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CTV Features Explorer Hop About At-Home Learning

Original feature was written by Rachel Ferguson on April 15th, 2020.

'Letting the kids be': Advice for parents on managing at-home learning expectations

Hasina Lookman is a mother of two and the founder and CEO of, an organization that focuses on teaching entrepreneurship and financial literacy to kids as young as six years old. She believes there are other ways to “rise to the challenge” presented by the pandemic.

In a phone interview with, Lookman said parents can use this as a teaching opportunity. They can show their kids how to turn negatives into positives by coming up with meaningful ways to spend their time.

Teach Practical Skills

With so much time at home, Lookman says parents should “take the opportunity to teach their kids the things that they never have time for.” One big learning opportunity, she says, is money management. For example, parents can include their children in creating a budget and a weekly grocery list, to teach them how to shop for necessities when resources are scarce. They can also take this time to teach children financial literacy and how the stock market works. Lookman’s program teaches kids as young as 11 years old how to create a fantasy stock portfolio, starting with $10,000.

For artistic and creative projects, Lookman suggests getting crafty and teaching kids the basics of sewing. With a growing shortage of protective face masks, why not teach kids how to sew their own? By showing them how to make the most of what’s available, Lookman believes parents are instilling resilience in their children.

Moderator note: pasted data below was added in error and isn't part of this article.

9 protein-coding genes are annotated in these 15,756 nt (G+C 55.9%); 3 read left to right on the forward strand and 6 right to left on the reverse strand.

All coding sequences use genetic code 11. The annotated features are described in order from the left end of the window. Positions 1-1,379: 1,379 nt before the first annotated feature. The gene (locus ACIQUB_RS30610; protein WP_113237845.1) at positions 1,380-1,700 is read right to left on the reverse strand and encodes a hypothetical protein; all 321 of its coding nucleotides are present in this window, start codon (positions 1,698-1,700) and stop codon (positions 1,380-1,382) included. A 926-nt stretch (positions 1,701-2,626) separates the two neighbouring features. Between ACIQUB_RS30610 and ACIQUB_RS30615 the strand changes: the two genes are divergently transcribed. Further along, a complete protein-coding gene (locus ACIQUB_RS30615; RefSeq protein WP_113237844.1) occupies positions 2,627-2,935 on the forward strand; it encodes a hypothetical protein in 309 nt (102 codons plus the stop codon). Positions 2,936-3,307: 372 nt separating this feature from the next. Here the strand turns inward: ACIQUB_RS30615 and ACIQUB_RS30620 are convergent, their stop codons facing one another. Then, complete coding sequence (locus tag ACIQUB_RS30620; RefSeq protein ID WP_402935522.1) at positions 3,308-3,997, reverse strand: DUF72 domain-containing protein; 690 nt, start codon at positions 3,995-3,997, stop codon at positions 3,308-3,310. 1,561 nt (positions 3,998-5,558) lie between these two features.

Make Learning Fun and Innovative

When it comes to math, rather than printing off worksheets to be done at the dining table, Lookman recommends getting creative with household items. Her family has devised a program for her six-year-old called “Toilet Paper Math,” a new stream of algebra used to determine how much toilet paper each family member gets to use. In this exercise, kids get all the benefits of practicing division and multiplication, with a fun utilitarian twist.

Another way to make traditional learning fun is to incorporate technology. Lookman suggests having children create a blog or produce creative content for social media. For example, one of her students is creating TikTok videos about multiplication. In Lookman’s experience, children are motivated by the opportunity to use these platforms. These kinds of projects allow students to practice academic skills such as writing and math outside of the classroom through the lens of their own interests.
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